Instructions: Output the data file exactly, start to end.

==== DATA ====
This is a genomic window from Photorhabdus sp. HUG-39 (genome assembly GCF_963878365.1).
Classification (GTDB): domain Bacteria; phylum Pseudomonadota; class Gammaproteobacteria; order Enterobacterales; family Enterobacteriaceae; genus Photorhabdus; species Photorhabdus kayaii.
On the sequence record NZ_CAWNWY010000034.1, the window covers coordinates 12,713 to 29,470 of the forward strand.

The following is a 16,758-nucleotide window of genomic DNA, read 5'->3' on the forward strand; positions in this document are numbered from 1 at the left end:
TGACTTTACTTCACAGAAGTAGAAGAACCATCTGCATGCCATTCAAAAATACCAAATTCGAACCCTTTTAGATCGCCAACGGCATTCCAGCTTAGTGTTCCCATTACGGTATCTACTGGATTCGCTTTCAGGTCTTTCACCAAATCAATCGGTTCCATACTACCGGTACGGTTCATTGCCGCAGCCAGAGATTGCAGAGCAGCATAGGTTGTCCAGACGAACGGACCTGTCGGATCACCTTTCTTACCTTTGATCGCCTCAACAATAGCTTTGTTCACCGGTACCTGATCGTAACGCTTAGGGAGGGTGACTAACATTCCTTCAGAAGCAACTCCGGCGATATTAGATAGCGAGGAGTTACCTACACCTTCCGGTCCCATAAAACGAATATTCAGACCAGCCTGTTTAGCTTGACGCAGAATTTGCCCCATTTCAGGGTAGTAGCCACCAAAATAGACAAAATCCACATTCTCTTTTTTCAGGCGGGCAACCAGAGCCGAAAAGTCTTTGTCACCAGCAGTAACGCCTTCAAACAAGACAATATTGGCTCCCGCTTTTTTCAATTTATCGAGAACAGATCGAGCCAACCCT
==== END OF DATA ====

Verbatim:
This is a genomic window from Photorhabdus sp. HUG-39 (genome assembly GCF_963878365.1).
Classification (GTDB): domain Bacteria; phylum Pseudomonadota; class Gammaproteobacteria; order Enterobacterales; family Enterobacteriaceae; genus Photorhabdus; species Photorhabdus kayaii.
On the sequence record NZ_CAWNWY010000034.1, the window covers coordinates 12,713 to 29,470 of the forward strand.

The following is a 16,758-nucleotide window of genomic DNA, read 5'->3' on the forward strand; positions in this document are numbered from 1 at the left end:
TGACTTTACTTCACAGAAGTAGAAGAACCATCTGCATGCCATTCAAAAATACCAAATTCGAACCCTTTTAGATCGCCAACGGCATTCCAGCTTAGTGTTCCCATTACGGTATCTACTGGATTCGCTTTCAGGTCTTTCACCAAATCAATCGGTTCCATACTACCGGTACGGTTCATTGCCGCAGCCAGAGATTGCAGAGCAGCATAGGTTGTCCAGACGAACGGACCTGTCGGATCACCTTTCTTACCTTTGATCGCCTCAACAATAGCTTTGTTCACCGGTACCTGATCGTAACGCTTAGGGAGGGTGACTAACATTCCTTCAGAAGCAACTCCGGCGATATTAGATAGCGAGGAGTTACCTACACCTTCCGGTCCCATAAAACGAATATTCAGACCAGCCTGTTTAGCTTGACGCAGAATTTGCCCCATTTCAGGGTAGTAGCCACCAAAATAGACAAAATCCACATTCTCTTTTTTCAGGCGGGCAACCAGAGCCGAAAAGTCTTTGTCACCAGCAGTAACGCCTTCAAACAAGACAATATTGGCTCCCGCTTTTTTCAATTTATCGAGAACAGATCGAGCCAACCCT